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Phuket storm update: 10 minutes was all it took to smash boats to pieces

PHUKET: Boat owners are counting the damage after the violently stormy weather that hit the island on Saturday, destroying several high profile Phuket boats.


By Zazithorn Ruengchinda

Monday 25 November 2013, 04:17PM


View the full photo gallery here.

Thai Navy rescues stranded tourists from Racha Yai island

Phuket's coastline battered by strong winds and heavy waves

Some of the severest damage was at Ao Yon, the quiet bay at the southern edge of Cape Panwa, home to Mike Downard’s Sail in Asia sail training school.

Mr Downard owned – past tense – two of the island’s best known racing boats, Switchblade and Tag.

Surveying the carnage on the beach he explained this morning (November 25), “I checked the weather forecast around 4 am on Saturday morning (November 23) and it said [winds of ] 20 knots, which the boats can normally bear.

“But the wind was not as strong as the waves. The waves were the main thing that brought it all down.

“I got a phone call at about 8:30 am saying that the waves were huge.

“When I got here Switchblade had just washed ashore. Then within the next five minutes Tag and every boat along the beach was washed ashore or turned upside down,” he told The Phuket News.

“It all happened within that 10 minutes between 9:30 and 9:40 am. Some boats that had anchored a bit further out got dragged on top of the pearl farm (just off the beach). The waves piled up as they reached the shallow water and crashed onto the beach.”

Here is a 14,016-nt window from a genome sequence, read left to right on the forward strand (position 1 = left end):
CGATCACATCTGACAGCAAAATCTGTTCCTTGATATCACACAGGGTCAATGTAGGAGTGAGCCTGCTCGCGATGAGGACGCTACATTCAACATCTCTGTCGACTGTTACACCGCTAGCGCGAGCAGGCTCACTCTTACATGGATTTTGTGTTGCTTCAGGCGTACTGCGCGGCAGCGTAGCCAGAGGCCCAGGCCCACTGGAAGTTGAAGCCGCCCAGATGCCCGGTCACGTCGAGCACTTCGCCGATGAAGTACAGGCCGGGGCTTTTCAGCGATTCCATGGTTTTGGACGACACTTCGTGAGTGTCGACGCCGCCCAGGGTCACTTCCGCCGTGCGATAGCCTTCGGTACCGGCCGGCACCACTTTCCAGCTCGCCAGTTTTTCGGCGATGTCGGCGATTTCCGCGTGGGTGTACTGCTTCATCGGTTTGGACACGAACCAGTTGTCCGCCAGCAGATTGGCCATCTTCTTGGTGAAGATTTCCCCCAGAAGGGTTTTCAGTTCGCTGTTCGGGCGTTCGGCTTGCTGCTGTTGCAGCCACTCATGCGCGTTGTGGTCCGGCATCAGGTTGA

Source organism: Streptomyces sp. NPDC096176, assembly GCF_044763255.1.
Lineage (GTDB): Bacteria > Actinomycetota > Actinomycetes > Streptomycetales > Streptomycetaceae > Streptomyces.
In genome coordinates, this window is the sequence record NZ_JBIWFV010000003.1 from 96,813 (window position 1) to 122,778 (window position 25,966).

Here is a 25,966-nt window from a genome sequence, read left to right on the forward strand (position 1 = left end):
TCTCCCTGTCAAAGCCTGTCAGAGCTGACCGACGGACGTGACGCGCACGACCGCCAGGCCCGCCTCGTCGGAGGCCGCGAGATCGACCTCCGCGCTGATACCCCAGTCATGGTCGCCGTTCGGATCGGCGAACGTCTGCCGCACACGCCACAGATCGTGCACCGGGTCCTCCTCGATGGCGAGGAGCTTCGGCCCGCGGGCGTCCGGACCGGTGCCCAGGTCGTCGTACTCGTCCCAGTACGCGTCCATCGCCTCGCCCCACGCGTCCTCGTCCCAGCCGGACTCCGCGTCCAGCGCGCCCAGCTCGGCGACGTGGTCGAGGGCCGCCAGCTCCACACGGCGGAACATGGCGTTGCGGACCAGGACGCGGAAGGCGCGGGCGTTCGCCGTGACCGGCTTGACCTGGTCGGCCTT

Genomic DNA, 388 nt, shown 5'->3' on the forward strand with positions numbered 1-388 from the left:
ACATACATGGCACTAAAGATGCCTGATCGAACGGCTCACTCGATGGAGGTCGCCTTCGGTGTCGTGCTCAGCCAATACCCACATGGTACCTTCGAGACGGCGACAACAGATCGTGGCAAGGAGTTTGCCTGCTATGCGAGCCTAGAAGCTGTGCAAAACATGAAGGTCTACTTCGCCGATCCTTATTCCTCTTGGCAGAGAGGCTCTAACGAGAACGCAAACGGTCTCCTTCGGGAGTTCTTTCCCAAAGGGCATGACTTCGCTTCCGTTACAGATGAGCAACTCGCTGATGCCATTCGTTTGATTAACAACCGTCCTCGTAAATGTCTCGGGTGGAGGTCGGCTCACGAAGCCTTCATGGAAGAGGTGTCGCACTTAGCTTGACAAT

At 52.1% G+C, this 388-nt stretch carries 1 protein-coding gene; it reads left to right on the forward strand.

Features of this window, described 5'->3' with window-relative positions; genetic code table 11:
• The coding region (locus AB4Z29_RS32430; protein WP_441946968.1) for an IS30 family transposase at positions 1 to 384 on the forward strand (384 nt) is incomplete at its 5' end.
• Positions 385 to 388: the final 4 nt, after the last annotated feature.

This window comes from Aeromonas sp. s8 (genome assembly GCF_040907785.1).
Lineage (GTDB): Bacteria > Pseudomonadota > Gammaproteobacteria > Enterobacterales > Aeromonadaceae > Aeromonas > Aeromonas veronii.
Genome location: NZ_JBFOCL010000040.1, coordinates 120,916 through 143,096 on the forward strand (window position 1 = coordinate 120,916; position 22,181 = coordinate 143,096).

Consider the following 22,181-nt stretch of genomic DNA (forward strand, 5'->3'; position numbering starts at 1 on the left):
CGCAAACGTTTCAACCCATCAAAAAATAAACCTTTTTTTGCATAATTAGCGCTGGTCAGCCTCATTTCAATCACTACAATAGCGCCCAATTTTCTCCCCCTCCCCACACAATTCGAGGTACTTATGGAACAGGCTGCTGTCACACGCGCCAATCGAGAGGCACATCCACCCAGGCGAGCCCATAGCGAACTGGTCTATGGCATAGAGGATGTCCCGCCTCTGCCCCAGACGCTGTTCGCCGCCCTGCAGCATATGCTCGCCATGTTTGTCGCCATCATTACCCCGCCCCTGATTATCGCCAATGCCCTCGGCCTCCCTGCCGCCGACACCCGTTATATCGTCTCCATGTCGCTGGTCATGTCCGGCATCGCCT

QSI International School Phuket

On the beach was impressive yachts were heaped in tangled piles, some half buried in the sand.

Switchblade is most likely a write-off, a large gaping hole where the keel should be. Tag does not look much healthier, nor do Sail in Asia’s other four boats, Venture, Tuay Lek, Tornado and Typhoon.

At the far end of the beach sits The Frog, a locally-built Firefly catamaran, and another well-known competitor in island racing. Owned by Dutchman Chris Jongerius, at first glance it looks okay – until one sees the gaping hole in one of the hulls.

Another catamaran, Samba, also has huge chunks ripped out of one hull by the engine of a long-tail that has been all but demolished, its ribs looking like the remains of a dead animal in a desert.

Anke Balb from Germany, who owns the Samakki Resort on Sai Yuan Rd and also a motor catamaran by the same name, surveyed the ruins of her boat, the sides stove in by constant bashing against another boat.

“It took only 10 minutes from the waves getting up to all the boats washing ashore.” said Kittipong Dontri, skipper of Samakki. “I’ve never seen anything like it.”

A handful of other people came down to survey the damage to their boats. “Its upsetting,” said one owner, a Briton, who asked not to be named. “We build the boat back home and sailed her all the way here. It all happened so suddenly. It was shocking,” she said.

It wasn’t just boats that were damaged or destroyed. Tangled in among them are the hefty anchors they were tied to and a previously sturdy wall at the back of the beach has collapsed onto the sand, along with a coconut tree.



 

 

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